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ABSTRACT: OBJECTIVE: To determine the muscles comprising the minimal levator hiatus. DESIGN: Cross-sectional study. SETTING: The University of Oklahoma Health Sciences Center, USA. POPULATION: Eight female fresh frozen pelves and 80 nulliparouswomen. METHODS: Three-dimensional endovaginal ultrasound was performed in eight fresh frozen female pelves. The structures of the levator hiatus were tagged with needles and the cadavers were dissected to identify the tagged structures. A group of 80 nullipara underwent 3D endovaginal ultrasound, and the minimal levator hiatus area, puborectalis area, and anorectal angle were assessed, and normal values were obtained. MAIN OUTCOME MEASURES: Anatomic borders of minimal levator hiatus and normality in pelvic floor measurements. RESULTS: The pubococcygeus forms the inner lateral border and anterior attachment of the minimal levator hiatus to the pubic bone. The puboanalis fibres are immediately lateral to pubococcygeus attachments. There are variable contributions of the puborectalis fibres lateral to the puboanalis attachment. The posterior border of the minimal levator hiatus is formed by the levator plate. Eighty community-dwelling nulliparous women underwent 3D endovaginal ultrasound. The median age was 47 years (range 22-70 years). The mean of minimal levator hiatus and puborectalis hiatus areas were 13.4 cm(2) (±1.89 cm(2) SD) and 14.8 cm(2) (±2.16 cm(2) SD). The mean anorectal and levator plate descent angles were 156° (±10.04° SD) and 15.9° (±8.28° SD). CONCLUSION: Anterior and lateral borders of the minimal levator hiatus are formed mostly by pubococcygeus. The puborectalis, pubococcygeus, and iliococcygeus form the bulk of the levator plate.BJOG An International Journal of Obstetrics & Gynaecology 11/2012; DOI:10.1111/1471-0528.12055 · 3.86 Impact Factor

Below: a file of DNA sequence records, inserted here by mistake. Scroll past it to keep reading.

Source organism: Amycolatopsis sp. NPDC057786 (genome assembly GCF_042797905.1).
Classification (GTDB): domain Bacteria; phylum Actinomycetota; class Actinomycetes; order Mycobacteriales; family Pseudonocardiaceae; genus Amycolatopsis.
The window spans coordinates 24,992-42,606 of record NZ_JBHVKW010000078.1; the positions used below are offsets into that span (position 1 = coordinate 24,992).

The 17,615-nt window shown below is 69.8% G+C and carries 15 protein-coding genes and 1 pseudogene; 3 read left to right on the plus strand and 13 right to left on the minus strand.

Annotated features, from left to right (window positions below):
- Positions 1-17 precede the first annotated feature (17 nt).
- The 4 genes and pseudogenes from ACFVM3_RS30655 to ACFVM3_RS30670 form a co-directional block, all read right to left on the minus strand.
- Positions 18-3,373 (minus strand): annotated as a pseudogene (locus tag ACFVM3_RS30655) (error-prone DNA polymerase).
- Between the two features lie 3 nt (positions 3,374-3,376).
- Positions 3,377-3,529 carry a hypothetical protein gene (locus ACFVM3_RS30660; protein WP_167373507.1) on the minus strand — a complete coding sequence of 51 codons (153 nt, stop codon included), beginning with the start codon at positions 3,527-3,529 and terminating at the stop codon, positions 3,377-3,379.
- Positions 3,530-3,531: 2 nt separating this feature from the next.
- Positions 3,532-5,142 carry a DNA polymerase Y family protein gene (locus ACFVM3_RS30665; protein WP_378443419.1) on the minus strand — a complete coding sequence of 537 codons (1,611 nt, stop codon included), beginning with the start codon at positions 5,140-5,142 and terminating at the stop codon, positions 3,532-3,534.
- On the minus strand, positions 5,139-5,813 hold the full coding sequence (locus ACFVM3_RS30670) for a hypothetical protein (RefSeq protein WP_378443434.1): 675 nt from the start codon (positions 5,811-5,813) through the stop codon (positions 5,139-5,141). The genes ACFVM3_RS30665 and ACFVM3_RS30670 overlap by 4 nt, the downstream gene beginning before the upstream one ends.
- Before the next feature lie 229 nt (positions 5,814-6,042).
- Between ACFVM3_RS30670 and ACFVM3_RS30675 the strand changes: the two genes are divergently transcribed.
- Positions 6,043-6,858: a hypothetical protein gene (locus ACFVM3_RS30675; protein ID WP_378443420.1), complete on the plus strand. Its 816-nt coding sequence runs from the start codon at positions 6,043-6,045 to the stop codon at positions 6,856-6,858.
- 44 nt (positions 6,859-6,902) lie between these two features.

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ABSTRACT: Pelvic floor muscle training (PFMT) is a first-line conservative treatment for urinary incontinence in women. Other active treatments include: physical therapies (e.g. vaginal cones); behavioural therapies (e.g. bladder training); electrical or magnetic stimulation; mechanical devices (e.g. continence pessaries); drug therapies (e.g. anticholinergics (solifenacin, oxybutynin, etc.) and duloxetine); and surgical interventions including sling procedures and colposuspension. This systematic review evaluated the effects of adding PFMT to any other active treatment for urinary incontinence in women OBJECTIVES: To compare the effects of pelvic floor muscle training combined with another active treatment versus the same active treatment alone in the management of women with urinary incontinence. We searched the Cochrane Incontinence Group Specialised Register, which contains trials identified from the Cochrane Central Register of Controlled Trials (CENTRAL), MEDLINE, MEDLINE in process, and handsearching of journals and conference proceedings (searched 28 February 2013), EMBASE (January 1947 to 2013 Week 9), CINAHL (January 1982 to 5 March 2013), ClinicalTrials.gov (searched 30 May 2013), WHO ICTRP (searched 3 June 2013) and the reference lists of relevant articles. We included randomised or quasi-randomised trials with two or more arms in women with clinical or urodynamic evidence of stress urinary incontinence, urgency urinary incontinence or mixed urinary incontinence. One arm of the trial included PFMT added to another active treatment; the other arm included the same active treatment alone. Two review authors independently assessed trials for eligibility and methodological quality and resolved any disagreement by discussion or consultation with a third party. We extracted and processed data in accordance with the Cochrane Handbook for Systematic Reviews of Interventions. Other potential sources of bias we incorporated into the 'Risk of bias' tables were ethical approval, conflict of interest and funding source. Eleven trials met the eligibility criteria for inclusion, comprising women with stress urinary incontinence (SUI), urgency urinary incontinence (UUI) or mixed urinary incontinence (MUI), and they compared PFMT added to another active treatment (494 women) with the same active treatment alone (490 women). The pre-specified comparisons were reported by single trials except electrical stimulation which was reported by two trials. However, the two trials reporting electrical stimulation could not be pooled as one of the trials did not report any relevant data. We considered the included trials to be at unclear risk of bias for most of the domains, predominantly due to the lack of adequate information in a number of trials. This affected our rating of the quality of evidence. The majority of the trials did not report the primary outcomes specified in the review (cure/improvement, quality of life) or measured the outcomes in different ways. Effect estimates from small, single trials across a number of comparisons were indeterminate for key outcomes relating to symptoms and we rated the quality of evidence, using the GRADE approach, as either low or very low. There was moderate-quality evidence from a single trial investigating women with SUI, UUI or MUI that a higher proportion of women who received a combination of PFMT and heat and steam generating sheet reported cure compared to those who received the sheet alone: 19/37 (51%) versus 8/37 (22%) with a risk ratio (RR) of 2.38, 95% confidence interval (CI) 1.19 to 4.73). More women reported cure or improvement of incontinence in another trial comparing PFMT added to vaginal cones to vaginal cones alone: 14/15 (93%) versus 14/19 (75%), but this was not statistically significant (RR 1.27, 95% CI 0.94 to 1.71). We judged the quality of the evidence to be very low. Only one trial evaluating PFMT when added to drug therapy provided information about adverse events (RR 0.84, 95% CI 0.45 to 1.60; very low-quality evidence).With regard to condition-specific quality of life, there were no statistically significant differences between women (with SUI, UUI or MUI) who received PFMT added to bladder training and those who received bladder training alone at three months after treatment either on the Incontinence Impact Questionnaire-Revised scale (mean difference (MD) -5.90, 95% CI -35.53 to 23.73) or on the Urogenital Distress Inventory scale (MD -18.90, 95% CI -37.92 to 0.12). A similar pattern of results was observed between women with SUI who received PFMT plus either a continence pessary or duloxetine and those who received the continence pessary or duloxetine alone. In all these comparisons, the quality of the evidence for the reported critical outcomes ranged from moderate to very low. This systematic review found insufficient evidence to state whether or not there were additional effects of adding PFMT to other active treatment when compared with the same active treatment alone for urinary incontinence (SUI, UUI or MUI) in women. These results should be interpreted with caution as most of the comparisons were investigated in small, single trials. None of the trials in this review were large enough to provide reliable evidence. Also, none of the included trials reported data on adverse events associated with the PFMT regimen, thereby making it very difficult to evaluate the safety of PFMT.Cochrane database of systematic reviews (Online) 11/2013; 11(11):CD010551. DOI:10.1002/14651858.CD010551.pub2 · 5.94 Impact Factor